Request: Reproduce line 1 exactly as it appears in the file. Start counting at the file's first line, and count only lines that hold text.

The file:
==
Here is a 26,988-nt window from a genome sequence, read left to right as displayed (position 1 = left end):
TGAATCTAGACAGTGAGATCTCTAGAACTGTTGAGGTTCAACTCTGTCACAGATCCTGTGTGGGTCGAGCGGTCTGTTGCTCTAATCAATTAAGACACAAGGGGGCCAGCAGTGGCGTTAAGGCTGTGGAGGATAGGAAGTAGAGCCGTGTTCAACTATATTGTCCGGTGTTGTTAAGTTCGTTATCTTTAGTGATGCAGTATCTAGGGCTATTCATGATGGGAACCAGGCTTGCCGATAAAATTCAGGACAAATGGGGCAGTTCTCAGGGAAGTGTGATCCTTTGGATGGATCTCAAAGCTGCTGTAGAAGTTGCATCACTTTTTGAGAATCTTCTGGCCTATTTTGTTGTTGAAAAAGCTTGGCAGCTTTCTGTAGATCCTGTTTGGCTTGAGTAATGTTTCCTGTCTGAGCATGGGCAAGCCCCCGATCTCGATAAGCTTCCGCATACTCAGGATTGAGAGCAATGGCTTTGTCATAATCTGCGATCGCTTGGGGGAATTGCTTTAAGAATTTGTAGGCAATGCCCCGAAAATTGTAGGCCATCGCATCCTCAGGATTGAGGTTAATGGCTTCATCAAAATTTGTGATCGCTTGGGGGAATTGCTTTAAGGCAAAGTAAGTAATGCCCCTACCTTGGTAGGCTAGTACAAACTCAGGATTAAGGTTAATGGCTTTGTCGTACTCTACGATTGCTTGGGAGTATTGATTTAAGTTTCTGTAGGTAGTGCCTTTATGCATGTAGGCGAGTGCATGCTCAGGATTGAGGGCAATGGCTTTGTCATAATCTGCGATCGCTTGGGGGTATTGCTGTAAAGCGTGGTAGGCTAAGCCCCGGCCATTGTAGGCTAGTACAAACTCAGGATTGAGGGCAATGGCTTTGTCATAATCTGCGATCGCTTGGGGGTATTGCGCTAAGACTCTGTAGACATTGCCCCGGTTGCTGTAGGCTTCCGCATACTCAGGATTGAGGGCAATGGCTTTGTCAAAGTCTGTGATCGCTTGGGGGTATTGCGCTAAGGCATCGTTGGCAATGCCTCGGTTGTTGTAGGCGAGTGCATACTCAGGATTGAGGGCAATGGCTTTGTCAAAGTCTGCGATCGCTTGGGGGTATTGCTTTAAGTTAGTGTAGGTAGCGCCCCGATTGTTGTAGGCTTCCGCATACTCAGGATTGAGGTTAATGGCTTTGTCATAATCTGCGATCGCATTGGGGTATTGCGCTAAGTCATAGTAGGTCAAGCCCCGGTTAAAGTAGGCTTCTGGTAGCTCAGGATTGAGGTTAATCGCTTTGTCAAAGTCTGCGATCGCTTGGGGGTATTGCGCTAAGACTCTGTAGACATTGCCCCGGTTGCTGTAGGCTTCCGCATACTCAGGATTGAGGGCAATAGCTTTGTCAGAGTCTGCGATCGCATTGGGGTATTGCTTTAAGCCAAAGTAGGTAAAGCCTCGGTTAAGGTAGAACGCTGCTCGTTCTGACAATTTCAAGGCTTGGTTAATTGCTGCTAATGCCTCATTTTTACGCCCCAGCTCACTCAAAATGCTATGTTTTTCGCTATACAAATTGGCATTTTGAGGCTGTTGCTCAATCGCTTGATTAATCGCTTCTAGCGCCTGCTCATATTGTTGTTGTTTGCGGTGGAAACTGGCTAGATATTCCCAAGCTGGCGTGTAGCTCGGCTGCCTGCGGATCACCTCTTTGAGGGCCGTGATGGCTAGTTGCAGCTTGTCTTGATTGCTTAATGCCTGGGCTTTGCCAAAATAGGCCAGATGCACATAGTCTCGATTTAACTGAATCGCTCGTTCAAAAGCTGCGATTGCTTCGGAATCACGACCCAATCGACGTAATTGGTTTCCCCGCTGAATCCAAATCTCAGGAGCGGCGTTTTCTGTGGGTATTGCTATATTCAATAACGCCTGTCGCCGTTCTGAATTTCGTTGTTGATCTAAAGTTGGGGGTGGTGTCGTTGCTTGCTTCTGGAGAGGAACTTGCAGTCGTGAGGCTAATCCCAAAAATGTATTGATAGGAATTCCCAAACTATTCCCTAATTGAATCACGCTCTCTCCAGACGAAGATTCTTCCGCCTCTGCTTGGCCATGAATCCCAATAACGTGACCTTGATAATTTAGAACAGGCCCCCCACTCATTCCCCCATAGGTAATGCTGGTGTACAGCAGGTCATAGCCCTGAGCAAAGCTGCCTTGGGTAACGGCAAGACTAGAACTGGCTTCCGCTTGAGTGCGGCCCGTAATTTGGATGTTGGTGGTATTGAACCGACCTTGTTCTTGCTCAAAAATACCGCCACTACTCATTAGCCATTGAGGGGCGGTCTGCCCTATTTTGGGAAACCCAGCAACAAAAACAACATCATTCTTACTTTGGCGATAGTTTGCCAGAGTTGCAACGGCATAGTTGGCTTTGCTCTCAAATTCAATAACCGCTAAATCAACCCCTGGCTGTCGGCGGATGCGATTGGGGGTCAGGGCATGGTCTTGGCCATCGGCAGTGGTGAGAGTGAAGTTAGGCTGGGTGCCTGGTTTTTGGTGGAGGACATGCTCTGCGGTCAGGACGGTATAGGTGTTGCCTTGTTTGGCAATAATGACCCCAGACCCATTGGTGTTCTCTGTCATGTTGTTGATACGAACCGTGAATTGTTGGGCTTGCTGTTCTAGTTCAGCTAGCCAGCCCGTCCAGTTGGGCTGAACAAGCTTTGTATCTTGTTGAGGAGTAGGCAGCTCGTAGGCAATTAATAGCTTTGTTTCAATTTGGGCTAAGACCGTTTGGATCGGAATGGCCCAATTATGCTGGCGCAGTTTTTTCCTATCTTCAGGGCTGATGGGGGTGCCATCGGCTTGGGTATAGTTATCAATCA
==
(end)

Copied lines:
Here is a 26,988-nt window from a genome sequence, read left to right as displayed (position 1 = left end):